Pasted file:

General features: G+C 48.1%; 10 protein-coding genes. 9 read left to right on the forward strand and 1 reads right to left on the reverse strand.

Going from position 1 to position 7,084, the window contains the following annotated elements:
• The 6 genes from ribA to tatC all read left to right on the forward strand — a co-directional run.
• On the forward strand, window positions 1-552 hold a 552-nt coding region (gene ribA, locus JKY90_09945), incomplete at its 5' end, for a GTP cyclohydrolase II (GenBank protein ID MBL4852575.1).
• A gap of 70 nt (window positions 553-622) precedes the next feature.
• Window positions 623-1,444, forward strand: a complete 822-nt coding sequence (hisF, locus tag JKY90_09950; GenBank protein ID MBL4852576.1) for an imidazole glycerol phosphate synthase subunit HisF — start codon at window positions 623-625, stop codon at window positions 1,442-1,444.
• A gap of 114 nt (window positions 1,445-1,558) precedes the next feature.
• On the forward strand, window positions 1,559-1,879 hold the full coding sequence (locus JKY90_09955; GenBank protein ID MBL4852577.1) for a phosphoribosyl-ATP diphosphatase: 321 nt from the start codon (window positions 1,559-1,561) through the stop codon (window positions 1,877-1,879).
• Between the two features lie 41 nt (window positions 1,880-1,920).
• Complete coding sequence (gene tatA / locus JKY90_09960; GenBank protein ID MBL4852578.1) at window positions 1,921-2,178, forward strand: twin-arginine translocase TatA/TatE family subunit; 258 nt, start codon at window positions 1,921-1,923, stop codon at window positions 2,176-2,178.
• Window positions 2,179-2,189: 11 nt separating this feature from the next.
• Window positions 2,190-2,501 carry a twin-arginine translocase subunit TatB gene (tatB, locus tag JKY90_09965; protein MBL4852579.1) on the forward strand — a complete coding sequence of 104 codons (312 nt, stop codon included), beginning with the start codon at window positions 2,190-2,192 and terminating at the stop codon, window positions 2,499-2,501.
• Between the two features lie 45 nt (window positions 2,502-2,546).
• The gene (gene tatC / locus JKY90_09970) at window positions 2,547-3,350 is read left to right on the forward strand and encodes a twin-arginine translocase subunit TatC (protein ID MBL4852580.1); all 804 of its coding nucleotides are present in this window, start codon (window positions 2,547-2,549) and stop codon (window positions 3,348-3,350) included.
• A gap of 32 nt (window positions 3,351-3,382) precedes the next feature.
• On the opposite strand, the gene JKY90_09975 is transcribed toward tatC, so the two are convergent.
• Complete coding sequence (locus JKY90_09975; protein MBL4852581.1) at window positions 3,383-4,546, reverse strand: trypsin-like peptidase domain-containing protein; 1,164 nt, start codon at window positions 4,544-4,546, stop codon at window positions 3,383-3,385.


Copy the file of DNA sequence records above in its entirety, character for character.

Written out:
General features: G+C 48.1%; 10 protein-coding genes. 9 read left to right on the forward strand and 1 reads right to left on the reverse strand.

Going from position 1 to position 7,084, the window contains the following annotated elements:
• The 6 genes from ribA to tatC all read left to right on the forward strand — a co-directional run.
• On the forward strand, window positions 1-552 hold a 552-nt coding region (gene ribA, locus JKY90_09945), incomplete at its 5' end, for a GTP cyclohydrolase II (GenBank protein ID MBL4852575.1).
• A gap of 70 nt (window positions 553-622) precedes the next feature.
• Window positions 623-1,444, forward strand: a complete 822-nt coding sequence (hisF, locus tag JKY90_09950; GenBank protein ID MBL4852576.1) for an imidazole glycerol phosphate synthase subunit HisF — start codon at window positions 623-625, stop codon at window positions 1,442-1,444.
• A gap of 114 nt (window positions 1,445-1,558) precedes the next feature.
• On the forward strand, window positions 1,559-1,879 hold the full coding sequence (locus JKY90_09955; GenBank protein ID MBL4852577.1) for a phosphoribosyl-ATP diphosphatase: 321 nt from the start codon (window positions 1,559-1,561) through the stop codon (window positions 1,877-1,879).
• Between the two features lie 41 nt (window positions 1,880-1,920).
• Complete coding sequence (gene tatA / locus JKY90_09960; GenBank protein ID MBL4852578.1) at window positions 1,921-2,178, forward strand: twin-arginine translocase TatA/TatE family subunit; 258 nt, start codon at window positions 1,921-1,923, stop codon at window positions 2,176-2,178.
• Window positions 2,179-2,189: 11 nt separating this feature from the next.
• Window positions 2,190-2,501 carry a twin-arginine translocase subunit TatB gene (tatB, locus tag JKY90_09965; protein MBL4852579.1) on the forward strand — a complete coding sequence of 104 codons (312 nt, stop codon included), beginning with the start codon at window positions 2,190-2,192 and terminating at the stop codon, window positions 2,499-2,501.
• Between the two features lie 45 nt (window positions 2,502-2,546).
• The gene (gene tatC / locus JKY90_09970) at window positions 2,547-3,350 is read left to right on the forward strand and encodes a twin-arginine translocase subunit TatC (protein ID MBL4852580.1); all 804 of its coding nucleotides are present in this window, start codon (window positions 2,547-2,549) and stop codon (window positions 3,348-3,350) included.
• A gap of 32 nt (window positions 3,351-3,382) precedes the next feature.
• On the opposite strand, the gene JKY90_09975 is transcribed toward tatC, so the two are convergent.
• Complete coding sequence (locus JKY90_09975; protein MBL4852581.1) at window positions 3,383-4,546, reverse strand: trypsin-like peptidase domain-containing protein; 1,164 nt, start codon at window positions 4,544-4,546, stop codon at window positions 3,383-3,385.